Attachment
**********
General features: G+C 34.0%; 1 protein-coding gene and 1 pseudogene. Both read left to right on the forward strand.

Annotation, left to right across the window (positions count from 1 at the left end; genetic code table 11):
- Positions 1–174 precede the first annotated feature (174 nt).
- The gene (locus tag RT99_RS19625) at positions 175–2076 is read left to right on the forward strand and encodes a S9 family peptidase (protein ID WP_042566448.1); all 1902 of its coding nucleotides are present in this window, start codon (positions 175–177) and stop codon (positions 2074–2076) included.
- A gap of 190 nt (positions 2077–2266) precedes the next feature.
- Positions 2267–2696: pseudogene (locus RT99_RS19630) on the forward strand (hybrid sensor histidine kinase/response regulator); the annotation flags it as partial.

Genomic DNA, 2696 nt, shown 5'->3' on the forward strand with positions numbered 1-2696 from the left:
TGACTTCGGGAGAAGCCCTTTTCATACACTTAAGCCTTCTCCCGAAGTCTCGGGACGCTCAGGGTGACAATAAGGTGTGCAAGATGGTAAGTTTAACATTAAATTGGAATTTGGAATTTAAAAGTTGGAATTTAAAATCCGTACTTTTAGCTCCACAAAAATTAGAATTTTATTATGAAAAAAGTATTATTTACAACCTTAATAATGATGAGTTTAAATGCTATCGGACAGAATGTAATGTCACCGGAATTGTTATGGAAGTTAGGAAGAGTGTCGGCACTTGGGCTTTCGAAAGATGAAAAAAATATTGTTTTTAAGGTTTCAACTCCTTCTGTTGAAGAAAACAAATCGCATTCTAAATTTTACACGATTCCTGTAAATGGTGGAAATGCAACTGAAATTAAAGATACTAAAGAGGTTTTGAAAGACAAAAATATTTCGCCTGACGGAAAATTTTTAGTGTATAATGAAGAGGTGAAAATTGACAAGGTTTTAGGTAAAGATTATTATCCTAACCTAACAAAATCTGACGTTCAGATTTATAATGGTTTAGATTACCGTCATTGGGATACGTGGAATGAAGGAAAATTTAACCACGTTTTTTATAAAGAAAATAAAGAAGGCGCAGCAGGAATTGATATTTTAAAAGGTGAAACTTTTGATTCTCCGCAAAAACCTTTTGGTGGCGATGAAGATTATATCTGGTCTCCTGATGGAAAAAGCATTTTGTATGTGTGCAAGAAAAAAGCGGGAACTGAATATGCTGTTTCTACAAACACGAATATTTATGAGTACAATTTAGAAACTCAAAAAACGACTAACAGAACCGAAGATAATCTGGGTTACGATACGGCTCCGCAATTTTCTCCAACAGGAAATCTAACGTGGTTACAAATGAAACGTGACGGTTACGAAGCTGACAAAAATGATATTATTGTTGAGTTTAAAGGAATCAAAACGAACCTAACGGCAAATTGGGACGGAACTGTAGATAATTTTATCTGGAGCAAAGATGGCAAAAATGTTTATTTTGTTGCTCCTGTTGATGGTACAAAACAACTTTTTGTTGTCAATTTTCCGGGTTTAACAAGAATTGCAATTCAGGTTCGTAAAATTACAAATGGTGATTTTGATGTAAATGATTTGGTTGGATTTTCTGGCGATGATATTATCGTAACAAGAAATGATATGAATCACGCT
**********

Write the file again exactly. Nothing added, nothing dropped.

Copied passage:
General features: G+C 34.0%; 1 protein-coding gene and 1 pseudogene. Both read left to right on the forward strand.

Annotation, left to right across the window (positions count from 1 at the left end; genetic code table 11):
- Positions 1–174 precede the first annotated feature (174 nt).
- The gene (locus tag RT99_RS19625) at positions 175–2076 is read left to right on the forward strand and encodes a S9 family peptidase (protein ID WP_042566448.1); all 1902 of its coding nucleotides are present in this window, start codon (positions 175–177) and stop codon (positions 2074–2076) included.
- A gap of 190 nt (positions 2077–2266) precedes the next feature.
- Positions 2267–2696: pseudogene (locus RT99_RS19630) on the forward strand (hybrid sensor histidine kinase/response regulator); the annotation flags it as partial.

Genomic DNA, 2696 nt, shown 5'->3' on the forward strand with positions numbered 1-2696 from the left:
TGACTTCGGGAGAAGCCCTTTTCATACACTTAAGCCTTCTCCCGAAGTCTCGGGACGCTCAGGGTGACAATAAGGTGTGCAAGATGGTAAGTTTAACATTAAATTGGAATTTGGAATTTAAAAGTTGGAATTTAAAATCCGTACTTTTAGCTCCACAAAAATTAGAATTTTATTATGAAAAAAGTATTATTTACAACCTTAATAATGATGAGTTTAAATGCTATCGGACAGAATGTAATGTCACCGGAATTGTTATGGAAGTTAGGAAGAGTGTCGGCACTTGGGCTTTCGAAAGATGAAAAAAATATTGTTTTTAAGGTTTCAACTCCTTCTGTTGAAGAAAACAAATCGCATTCTAAATTTTACACGATTCCTGTAAATGGTGGAAATGCAACTGAAATTAAAGATACTAAAGAGGTTTTGAAAGACAAAAATATTTCGCCTGACGGAAAATTTTTAGTGTATAATGAAGAGGTGAAAATTGACAAGGTTTTAGGTAAAGATTATTATCCTAACCTAACAAAATCTGACGTTCAGATTTATAATGGTTTAGATTACCGTCATTGGGATACGTGGAATGAAGGAAAATTTAACCACGTTTTTTATAAAGAAAATAAAGAAGGCGCAGCAGGAATTGATATTTTAAAAGGTGAAACTTTTGATTCTCCGCAAAAACCTTTTGGTGGCGATGAAGATTATATCTGGTCTCCTGATGGAAAAAGCATTTTGTATGTGTGCAAGAAAAAAGCGGGAACTGAATATGCTGTTTCTACAAACACGAATATTTATGAGTACAATTTAGAAACTCAAAAAACGACTAACAGAACCGAAGATAATCTGGGTTACGATACGGCTCCGCAATTTTCTCCAACAGGAAATCTAACGTGGTTACAAATGAAACGTGACGGTTACGAAGCTGACAAAAATGATATTATTGTTGAGTTTAAAGGAATCAAAACGAACCTAACGGCAAATTGGGACGGAACTGTAGATAATTTTATCTGGAGCAAAGATGGCAAAAATGTTTATTTTGTTGCTCCTGTTGATGGTACAAAACAACTTTTTGTTGTCAATTTTCCGGGTTTAACAAGAATTGCAATTCAGGTTCGTAAAATTACAAATGGTGATTTTGATGTAAATGATTTGGTTGGATTTTCTGGCGATGATATTATCGTAACAAGAAATGATATGAATCACGCT